The research is from recruitment firm Randstad Technologies, which found that 21 per cent of tech and IT professionals said they received a counter-offer when moving jobs, compared to just an eight per cent average in all sectors across the UK.
The construction and engineering sector experienced a similar trend of counter-offers at 21 per cent, followed by legal professionals at 18 per cent.
However, for workers in the tech industry, the offers aren’t appealing enough to keep them with their existing employer. Almost seven out of ten professionals from the sector at 68 per cent said counter-offers are too little, too late, marking an admission from businesses that they know they’ve been underpaying them.
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Ruth Jacobs, MD of Randstad Technologies, said: The accelerating technology sector is running on limited fuel and that lack of skilled talent is pushing up the prevalence of counter-offers in the technology world. A shortage of well-qualified project managers and developers is catalysing the problem, and counter-offers have spread all the way from the city to Silicon Roundabout.
But in trying to pull themselves out of a talent vacuum, counter-offering employers are digging themselves into a bigger hole by admitting the extent to which they have been underpaying their staff. In most cases, this belated-recognition is a main driver behind the employee leaving in the first-place. By the time a counter-offer is put on the table, the employee has already made the decision to move on, has already mentally checked out, and the offer comes as too-little too-late.
That said, there is some potential for employers to keep staff a pay rise of almost a fifth of their existing salary could tempt 18 per cent to stay. The data noted that the average full-time IT and telecoms director receives around 87,000, which means a counter-offer would be more than 102,000.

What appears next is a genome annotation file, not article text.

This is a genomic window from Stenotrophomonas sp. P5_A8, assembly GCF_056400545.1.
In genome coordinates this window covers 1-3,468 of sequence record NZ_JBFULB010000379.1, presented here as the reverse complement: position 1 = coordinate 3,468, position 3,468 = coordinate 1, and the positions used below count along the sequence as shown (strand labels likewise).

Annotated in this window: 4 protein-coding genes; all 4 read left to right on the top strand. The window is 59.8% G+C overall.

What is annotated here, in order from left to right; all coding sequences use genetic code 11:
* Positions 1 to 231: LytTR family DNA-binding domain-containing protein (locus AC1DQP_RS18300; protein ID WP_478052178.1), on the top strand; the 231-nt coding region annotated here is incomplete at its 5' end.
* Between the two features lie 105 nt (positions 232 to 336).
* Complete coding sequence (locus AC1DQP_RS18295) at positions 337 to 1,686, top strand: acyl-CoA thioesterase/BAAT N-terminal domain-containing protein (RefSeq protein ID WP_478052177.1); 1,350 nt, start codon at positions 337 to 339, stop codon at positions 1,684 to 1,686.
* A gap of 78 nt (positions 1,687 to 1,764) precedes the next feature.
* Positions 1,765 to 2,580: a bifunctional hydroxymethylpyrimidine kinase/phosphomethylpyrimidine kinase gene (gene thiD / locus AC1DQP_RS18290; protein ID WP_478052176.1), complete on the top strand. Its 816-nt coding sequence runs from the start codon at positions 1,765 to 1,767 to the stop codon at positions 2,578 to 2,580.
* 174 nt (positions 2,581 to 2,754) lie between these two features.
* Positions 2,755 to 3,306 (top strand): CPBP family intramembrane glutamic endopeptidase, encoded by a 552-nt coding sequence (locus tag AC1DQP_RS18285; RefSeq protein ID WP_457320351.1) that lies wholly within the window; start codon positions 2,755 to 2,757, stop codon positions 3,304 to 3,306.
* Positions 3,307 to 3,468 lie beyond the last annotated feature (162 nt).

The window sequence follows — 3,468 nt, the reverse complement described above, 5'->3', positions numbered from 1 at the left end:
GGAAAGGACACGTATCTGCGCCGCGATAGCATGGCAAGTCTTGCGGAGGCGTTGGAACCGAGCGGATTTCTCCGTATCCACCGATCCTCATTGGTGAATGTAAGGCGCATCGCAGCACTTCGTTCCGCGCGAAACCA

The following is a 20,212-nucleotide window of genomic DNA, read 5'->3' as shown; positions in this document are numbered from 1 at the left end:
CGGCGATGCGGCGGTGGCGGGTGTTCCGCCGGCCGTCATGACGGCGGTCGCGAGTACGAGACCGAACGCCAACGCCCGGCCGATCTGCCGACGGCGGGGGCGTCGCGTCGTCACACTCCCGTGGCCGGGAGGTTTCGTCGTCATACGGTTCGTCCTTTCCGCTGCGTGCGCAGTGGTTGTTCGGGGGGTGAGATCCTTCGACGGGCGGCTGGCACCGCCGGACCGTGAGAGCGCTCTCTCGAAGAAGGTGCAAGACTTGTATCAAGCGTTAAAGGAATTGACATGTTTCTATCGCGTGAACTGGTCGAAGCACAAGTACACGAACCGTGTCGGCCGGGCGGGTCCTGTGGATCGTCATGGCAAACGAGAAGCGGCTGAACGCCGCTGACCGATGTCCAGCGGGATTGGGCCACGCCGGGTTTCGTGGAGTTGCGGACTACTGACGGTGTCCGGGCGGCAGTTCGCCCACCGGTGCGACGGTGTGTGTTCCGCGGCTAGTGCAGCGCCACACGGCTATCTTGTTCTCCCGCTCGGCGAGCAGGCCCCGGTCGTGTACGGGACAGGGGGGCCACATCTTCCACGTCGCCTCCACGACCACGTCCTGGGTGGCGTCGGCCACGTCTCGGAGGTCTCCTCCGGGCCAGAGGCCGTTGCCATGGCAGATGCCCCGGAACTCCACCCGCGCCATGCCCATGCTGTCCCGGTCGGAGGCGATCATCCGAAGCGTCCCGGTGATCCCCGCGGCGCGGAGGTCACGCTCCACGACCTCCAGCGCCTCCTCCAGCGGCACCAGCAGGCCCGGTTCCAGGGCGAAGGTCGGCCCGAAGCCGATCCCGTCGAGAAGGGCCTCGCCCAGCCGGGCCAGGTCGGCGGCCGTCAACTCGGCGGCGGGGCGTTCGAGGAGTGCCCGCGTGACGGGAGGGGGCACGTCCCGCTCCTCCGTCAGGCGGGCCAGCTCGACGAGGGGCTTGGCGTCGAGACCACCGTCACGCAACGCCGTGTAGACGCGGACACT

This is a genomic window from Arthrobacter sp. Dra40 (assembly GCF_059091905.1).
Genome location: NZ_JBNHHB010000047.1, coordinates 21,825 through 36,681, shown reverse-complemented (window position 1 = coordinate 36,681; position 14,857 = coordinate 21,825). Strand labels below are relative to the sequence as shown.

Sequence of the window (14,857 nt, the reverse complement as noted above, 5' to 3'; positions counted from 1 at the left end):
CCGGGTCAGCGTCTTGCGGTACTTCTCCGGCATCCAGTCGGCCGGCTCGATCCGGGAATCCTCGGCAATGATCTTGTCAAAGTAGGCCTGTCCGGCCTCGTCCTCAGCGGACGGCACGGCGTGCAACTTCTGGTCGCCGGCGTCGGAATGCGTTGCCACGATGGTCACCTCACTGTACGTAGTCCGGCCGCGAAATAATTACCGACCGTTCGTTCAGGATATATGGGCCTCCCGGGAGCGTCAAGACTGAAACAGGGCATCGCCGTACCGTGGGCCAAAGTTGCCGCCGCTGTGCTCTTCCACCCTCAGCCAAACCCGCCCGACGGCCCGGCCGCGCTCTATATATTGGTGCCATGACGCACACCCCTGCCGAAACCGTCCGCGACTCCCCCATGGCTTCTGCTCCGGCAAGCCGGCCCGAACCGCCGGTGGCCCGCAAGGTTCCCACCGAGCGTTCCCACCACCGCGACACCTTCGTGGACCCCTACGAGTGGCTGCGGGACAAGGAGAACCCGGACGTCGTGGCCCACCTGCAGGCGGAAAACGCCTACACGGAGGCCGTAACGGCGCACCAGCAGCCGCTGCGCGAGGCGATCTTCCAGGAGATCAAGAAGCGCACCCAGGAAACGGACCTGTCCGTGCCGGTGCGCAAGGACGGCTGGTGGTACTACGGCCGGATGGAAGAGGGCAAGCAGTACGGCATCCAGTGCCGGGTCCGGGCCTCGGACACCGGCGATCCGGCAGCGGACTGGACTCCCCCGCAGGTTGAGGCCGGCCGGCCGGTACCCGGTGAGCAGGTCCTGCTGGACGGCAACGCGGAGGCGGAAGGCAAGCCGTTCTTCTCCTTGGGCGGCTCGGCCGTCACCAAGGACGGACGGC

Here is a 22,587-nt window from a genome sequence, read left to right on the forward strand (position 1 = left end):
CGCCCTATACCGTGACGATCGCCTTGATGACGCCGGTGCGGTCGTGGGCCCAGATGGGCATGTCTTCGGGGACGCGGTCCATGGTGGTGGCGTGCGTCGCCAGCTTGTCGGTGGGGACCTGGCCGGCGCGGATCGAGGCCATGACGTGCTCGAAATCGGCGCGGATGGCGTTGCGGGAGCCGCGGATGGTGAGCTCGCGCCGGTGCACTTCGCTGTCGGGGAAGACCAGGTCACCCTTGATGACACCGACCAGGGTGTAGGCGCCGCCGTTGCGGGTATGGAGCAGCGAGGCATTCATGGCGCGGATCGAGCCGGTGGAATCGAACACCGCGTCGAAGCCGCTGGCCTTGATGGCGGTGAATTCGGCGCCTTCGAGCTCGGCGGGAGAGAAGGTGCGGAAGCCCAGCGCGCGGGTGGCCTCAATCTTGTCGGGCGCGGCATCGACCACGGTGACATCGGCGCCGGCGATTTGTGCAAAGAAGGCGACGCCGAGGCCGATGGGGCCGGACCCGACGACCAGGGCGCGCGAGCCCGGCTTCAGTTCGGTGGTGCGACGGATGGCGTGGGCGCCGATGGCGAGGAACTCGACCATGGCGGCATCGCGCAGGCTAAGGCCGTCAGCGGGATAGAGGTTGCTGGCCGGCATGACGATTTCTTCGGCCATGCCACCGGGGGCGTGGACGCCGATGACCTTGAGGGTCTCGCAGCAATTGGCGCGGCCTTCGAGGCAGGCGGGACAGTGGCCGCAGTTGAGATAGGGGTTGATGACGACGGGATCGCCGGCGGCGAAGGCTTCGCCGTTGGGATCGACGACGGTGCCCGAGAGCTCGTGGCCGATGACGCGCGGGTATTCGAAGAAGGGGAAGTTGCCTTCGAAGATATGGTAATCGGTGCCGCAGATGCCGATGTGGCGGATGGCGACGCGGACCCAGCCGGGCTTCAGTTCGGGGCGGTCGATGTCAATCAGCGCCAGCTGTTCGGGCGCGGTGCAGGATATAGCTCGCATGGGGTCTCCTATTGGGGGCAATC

There’s an additional caveat: 53 per cent of the tech professionals would still leave within a year of accepting a counter-offer, ahead of the 37 per cent of all UK workers, and 13 per cent in the tech industry said they would leave within three months.
Jacobs, added: They say that everything has a price, and for tech workers the price they must be offered to stay in a job they are ready to leave is sky high. But counter-offers can’t buy loyalty. Many workers may take the money offered, but the majority but will still leave an organisation within a year.
Switching companies is nearly always a deep-rooted decision it comes down to opportunity, ethics, and the working environment all of which can’t be fulfilled by a simple pay rise. And with the meaty sums involved it can be more worthwhile to divert counter-offer cash into fostering and training new talent, and making the company a more attractive place to work. Many young startups already recognise the importance of encouraging a fun and vibrant office, and this ethos needs to be adopted by larger firms too.
Age and gender have their roles to play on counter-offer success just one per cent of those aged 18-24 have received a counter-offer, rising marginally to six per cent for over 55s, though this spiked significantly to 14 per cent for those aged 25-44. Additionally, nine per cent of men were approached with a deal, compared to seven per cent of women.
Jacobs concluded: The discrepancy between the sexes is more disturbing as it’s a much more subtle form of sexism than simply hiring more men than women. The fact that employers seem keener to keen hold onto men than women is worrying that sort of thing should have died out in the fifties.
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